30 Novels, Day 15: Crime and Punishment
Guest Post by Laurence Miall
I had a friend in high school who was a talented artist. He once showed me a series of black and white illustrations he was working on. Each illustration depicted a scene from a novel by Fyodor Dostoyevsky. I was struck by the intensity and the dark tones of the illustrations. I said to myself, I’m going to check out this Dostoyevsky guy.
Six months after graduating, I was living in France, learning French, babysitting and tutoring for money. I rented a studio apartment in Paris. That sounds somewhat glamorous, and I guess in some respects it was. The Jardin du Luxembourg was close by, with its rows of perfectly-tended flowers, trees standing like sentries in lines, and the centrepiece, a fountain that I could stare at and lose myself in. But my own dwelling was not quite so picturesque. It was only big enough for a thin mattress on the floor, a small stand for my little stereo, and in the corner, a sink. To go to the bathroom, I had to use the shared toilet down the hallway. To take a shower, I had to leave the building entirely and go to the local swimming pool.
Alternating between lying on that uncomfortable mattress, or sitting in the Jardin du Luxembourg, I made my way through Dostoyevsky’s Crime and Punishment. I was immediately drawn to the character of Raskolnikov. Like me, he drifted around rather aimlessly, but he seemed to have very big plans in his head. I didn’t share Raskolnikov’s particularly sinister plan – to murder an old woman – but I nevertheless did often have dark thoughts. I was depressed and lonely. I had been having perfectly innocent dates with a beautiful Portguese girl called Inès, and at one point I said to myself, “She will think I am a mouse if I don’t stir myself to make a move, so I am going to show her I am made of sterner stuff; I am going to attempt to kiss her!” So one evening, in the entrance to the Metro, where I was bidding her farewell after a date, instead of the usual kiss on the cheeks, I went right for her mouth. She turned her head so that I would miss my target. She said, “You are very kind,” and then she hurried away.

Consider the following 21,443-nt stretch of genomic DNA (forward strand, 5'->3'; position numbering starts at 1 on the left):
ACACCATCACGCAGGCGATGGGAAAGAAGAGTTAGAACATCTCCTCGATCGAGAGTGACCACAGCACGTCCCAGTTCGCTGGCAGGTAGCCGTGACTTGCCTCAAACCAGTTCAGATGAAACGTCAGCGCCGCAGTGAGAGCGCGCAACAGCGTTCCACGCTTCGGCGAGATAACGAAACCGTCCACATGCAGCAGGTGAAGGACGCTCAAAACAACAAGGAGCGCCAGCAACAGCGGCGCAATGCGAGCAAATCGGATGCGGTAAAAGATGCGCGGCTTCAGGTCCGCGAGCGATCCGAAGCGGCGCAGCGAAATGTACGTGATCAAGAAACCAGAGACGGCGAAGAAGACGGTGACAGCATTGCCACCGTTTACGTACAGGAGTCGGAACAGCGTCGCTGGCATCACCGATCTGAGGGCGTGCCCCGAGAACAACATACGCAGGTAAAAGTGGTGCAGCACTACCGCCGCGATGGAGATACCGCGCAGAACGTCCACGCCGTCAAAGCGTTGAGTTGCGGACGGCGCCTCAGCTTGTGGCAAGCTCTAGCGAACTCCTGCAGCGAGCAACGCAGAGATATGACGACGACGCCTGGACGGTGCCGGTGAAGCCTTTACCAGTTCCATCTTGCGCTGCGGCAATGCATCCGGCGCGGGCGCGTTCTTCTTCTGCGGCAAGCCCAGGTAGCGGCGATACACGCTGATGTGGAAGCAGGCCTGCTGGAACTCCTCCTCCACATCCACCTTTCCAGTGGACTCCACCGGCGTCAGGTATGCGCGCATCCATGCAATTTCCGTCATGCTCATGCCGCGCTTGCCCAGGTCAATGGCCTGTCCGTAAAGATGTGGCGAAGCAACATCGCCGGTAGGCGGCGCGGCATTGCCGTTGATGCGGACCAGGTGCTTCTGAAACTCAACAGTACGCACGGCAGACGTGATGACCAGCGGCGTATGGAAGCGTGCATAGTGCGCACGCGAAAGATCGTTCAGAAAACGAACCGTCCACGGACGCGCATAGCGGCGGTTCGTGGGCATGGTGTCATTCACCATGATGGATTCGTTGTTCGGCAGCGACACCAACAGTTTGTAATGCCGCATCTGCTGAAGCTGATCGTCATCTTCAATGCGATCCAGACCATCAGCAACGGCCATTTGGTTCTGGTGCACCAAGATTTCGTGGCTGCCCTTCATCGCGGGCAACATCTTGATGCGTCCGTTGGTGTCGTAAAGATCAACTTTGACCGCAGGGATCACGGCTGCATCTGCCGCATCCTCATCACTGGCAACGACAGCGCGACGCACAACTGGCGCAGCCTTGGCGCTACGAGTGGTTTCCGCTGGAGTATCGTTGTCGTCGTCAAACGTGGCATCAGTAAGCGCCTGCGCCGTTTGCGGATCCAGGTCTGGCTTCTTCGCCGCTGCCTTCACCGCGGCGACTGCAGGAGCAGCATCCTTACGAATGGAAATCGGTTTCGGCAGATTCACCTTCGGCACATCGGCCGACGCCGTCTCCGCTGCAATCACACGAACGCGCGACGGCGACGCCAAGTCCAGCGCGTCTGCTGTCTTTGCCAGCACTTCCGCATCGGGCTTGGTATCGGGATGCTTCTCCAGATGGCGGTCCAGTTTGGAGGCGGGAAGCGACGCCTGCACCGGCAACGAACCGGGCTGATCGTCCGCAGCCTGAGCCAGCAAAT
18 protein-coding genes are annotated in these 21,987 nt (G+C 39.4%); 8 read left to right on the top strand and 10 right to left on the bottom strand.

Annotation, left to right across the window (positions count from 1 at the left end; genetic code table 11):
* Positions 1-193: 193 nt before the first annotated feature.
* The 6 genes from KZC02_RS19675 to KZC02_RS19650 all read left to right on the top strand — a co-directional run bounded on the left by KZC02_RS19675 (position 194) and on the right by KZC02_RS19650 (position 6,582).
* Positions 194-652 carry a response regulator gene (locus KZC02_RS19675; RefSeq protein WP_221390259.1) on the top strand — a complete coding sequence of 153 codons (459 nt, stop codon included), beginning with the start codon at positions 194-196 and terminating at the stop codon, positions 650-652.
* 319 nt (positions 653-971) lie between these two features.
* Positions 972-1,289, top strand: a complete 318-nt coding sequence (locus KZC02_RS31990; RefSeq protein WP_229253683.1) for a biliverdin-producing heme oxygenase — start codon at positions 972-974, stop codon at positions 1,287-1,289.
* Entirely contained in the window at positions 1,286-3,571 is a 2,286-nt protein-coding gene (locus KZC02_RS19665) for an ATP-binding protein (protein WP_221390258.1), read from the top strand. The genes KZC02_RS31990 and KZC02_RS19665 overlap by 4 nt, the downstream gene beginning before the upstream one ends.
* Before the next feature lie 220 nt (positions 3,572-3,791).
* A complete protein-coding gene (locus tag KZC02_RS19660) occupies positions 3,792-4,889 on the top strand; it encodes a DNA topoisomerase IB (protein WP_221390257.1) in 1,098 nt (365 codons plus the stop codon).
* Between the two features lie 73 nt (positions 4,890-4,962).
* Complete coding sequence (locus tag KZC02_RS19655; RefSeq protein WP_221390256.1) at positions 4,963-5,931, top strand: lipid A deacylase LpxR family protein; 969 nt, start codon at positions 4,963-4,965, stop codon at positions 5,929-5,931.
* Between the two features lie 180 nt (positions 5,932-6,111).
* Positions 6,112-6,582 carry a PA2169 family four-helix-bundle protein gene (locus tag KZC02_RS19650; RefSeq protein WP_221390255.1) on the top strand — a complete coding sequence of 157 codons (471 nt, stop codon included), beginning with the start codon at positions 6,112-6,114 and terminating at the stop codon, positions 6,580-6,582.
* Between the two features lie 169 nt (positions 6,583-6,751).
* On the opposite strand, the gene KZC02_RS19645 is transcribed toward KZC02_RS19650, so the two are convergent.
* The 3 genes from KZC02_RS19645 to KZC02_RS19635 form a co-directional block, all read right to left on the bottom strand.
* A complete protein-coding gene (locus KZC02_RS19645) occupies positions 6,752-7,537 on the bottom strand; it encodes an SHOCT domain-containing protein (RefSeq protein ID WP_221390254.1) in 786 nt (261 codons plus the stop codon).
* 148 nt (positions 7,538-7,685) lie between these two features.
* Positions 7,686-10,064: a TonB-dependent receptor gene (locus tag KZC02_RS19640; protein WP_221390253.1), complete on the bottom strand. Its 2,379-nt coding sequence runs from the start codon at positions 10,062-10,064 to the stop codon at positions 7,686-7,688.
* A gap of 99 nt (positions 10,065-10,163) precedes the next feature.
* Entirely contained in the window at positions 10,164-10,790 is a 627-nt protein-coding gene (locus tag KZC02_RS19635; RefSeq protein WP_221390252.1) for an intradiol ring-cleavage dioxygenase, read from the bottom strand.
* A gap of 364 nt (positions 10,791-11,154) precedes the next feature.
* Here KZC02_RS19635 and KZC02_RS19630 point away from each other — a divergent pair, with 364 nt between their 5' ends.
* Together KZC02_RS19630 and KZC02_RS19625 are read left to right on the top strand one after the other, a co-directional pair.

So I felt I understood, in some respects, the angst-ridden world of Raskolnikov – his numerous resentments and feelings of unrealized potential. When I pictured where he lived, described by Dostoyevsky as “a closet,” I thought of my own miserable dwelling, where I couldn’t eat at a table, but instead, had to crouch over a cheese and tomato sandwich on a plate, picking the errant crumbs off the brown carpet.
To read Dostoyevsky is to enter a world that often feels like a nightmare, because the drama is rendered in visceral, almost apocalyptic terms, and moreover, Dostoyevsky considers the actual dreams of his characters to be an important part of the action. Crime and Punishment contains two (from my recollection) quite famous dreams: one in which a horse is cruelly beaten to death, and the other about a plague that besets the entire world, making people insane and murderous.
One day, my reading of Dostoyevsky was interrupted by a knock at the door. I opened it. Standing there was a tall man with a metal canister strapped to his back. He asked me if I had a problem with cockroaches. I said, no, I didn’t. Nevertheless, the man was insistent on spraying for cockroaches. A day or two after he’d done his work, I was engrossed in Crime and Punishment to the point where I had delayed going to pee for a long time. I stepped over the remains of my lunch – the usual cheese and tomato sandwich – and I went down the hallway to the toilet. When I returned, I found that a cockroach had crawled onto my plate. He was nonchalantly looking at the remnants of my sandwich.
This was yet more proof that my life was every bit as miserable and awful as I had imagined it to be! The indignities I suffered! Raskolnikov could have been a brother of mine. If had been in Saint Petersburg, Russia, I would have listened to him, just as his faithful friend, Razumikhin, did. As I advanced through the book, I was developing quite a dislike for the character of Porfiry, the investigator that keeps cross-examining Raskolnikov, seeming to delight in tormenting his victim, hinting that he knows what the young man has done, but never saying so. At times, this cat and mouse game made me feel almost unbearably anxious.
D.H. Lawrence reportedly once read an early English translation of this book and reacted with revulsion, calling Dostoyevsky a “snake slithering around in hate.” I can see that. Dostoyevsky remains the most modern of 19th century authors, because he can and will shock you with sleaze, cruelty, violence and debauchery. But he remains the most moral of all authors. He will lead the reader down very dark pathways, but eventually he will always lead you to the light.
Image from the Crime & Punishment graphic novel by Korkos and Mairowitz